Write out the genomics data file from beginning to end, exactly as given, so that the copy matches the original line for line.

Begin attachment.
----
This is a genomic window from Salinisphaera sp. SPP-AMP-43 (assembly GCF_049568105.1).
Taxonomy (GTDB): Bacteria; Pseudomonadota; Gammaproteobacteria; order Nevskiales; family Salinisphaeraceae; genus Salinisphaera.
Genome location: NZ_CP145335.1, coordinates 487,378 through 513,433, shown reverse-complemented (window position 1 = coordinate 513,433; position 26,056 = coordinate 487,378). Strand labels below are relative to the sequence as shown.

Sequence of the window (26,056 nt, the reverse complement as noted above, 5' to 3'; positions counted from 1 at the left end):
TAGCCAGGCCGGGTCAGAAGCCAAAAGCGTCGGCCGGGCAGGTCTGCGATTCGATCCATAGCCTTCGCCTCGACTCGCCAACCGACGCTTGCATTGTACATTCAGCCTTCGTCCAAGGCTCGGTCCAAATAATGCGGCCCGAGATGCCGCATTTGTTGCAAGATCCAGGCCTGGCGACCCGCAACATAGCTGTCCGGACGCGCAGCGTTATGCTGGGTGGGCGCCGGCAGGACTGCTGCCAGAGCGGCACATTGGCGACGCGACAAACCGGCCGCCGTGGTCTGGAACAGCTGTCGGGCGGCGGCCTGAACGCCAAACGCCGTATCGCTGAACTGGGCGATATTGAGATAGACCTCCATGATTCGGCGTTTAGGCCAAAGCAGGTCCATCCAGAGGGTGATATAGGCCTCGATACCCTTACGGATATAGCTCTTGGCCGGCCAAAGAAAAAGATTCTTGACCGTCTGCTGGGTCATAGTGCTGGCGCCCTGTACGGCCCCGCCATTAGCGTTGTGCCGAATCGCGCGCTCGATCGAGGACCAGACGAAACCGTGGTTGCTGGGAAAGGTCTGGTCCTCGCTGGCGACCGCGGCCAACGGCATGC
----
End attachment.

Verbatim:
This is a genomic window from Salinisphaera sp. SPP-AMP-43 (assembly GCF_049568105.1).
Taxonomy (GTDB): Bacteria; Pseudomonadota; Gammaproteobacteria; order Nevskiales; family Salinisphaeraceae; genus Salinisphaera.
Genome location: NZ_CP145335.1, coordinates 487,378 through 513,433, shown reverse-complemented (window position 1 = coordinate 513,433; position 26,056 = coordinate 487,378). Strand labels below are relative to the sequence as shown.

Sequence of the window (26,056 nt, the reverse complement as noted above, 5' to 3'; positions counted from 1 at the left end):
TAGCCAGGCCGGGTCAGAAGCCAAAAGCGTCGGCCGGGCAGGTCTGCGATTCGATCCATAGCCTTCGCCTCGACTCGCCAACCGACGCTTGCATTGTACATTCAGCCTTCGTCCAAGGCTCGGTCCAAATAATGCGGCCCGAGATGCCGCATTTGTTGCAAGATCCAGGCCTGGCGACCCGCAACATAGCTGTCCGGACGCGCAGCGTTATGCTGGGTGGGCGCCGGCAGGACTGCTGCCAGAGCGGCACATTGGCGACGCGACAAACCGGCCGCCGTGGTCTGGAACAGCTGTCGGGCGGCGGCCTGAACGCCAAACGCCGTATCGCTGAACTGGGCGATATTGAGATAGACCTCCATGATTCGGCGTTTAGGCCAAAGCAGGTCCATCCAGAGGGTGATATAGGCCTCGATACCCTTACGGATATAGCTCTTGGCCGGCCAAAGAAAAAGATTCTTGACCGTCTGCTGGGTCATAGTGCTGGCGCCCTGTACGGCCCCGCCATTAGCGTTGTGCCGAATCGCGCGCTCGATCGAGGACCAGACGAAACCGTGGTTGCTGGGAAAGGTCTGGTCCTCGCTGGCGACCGCGGCCAACGGCATGC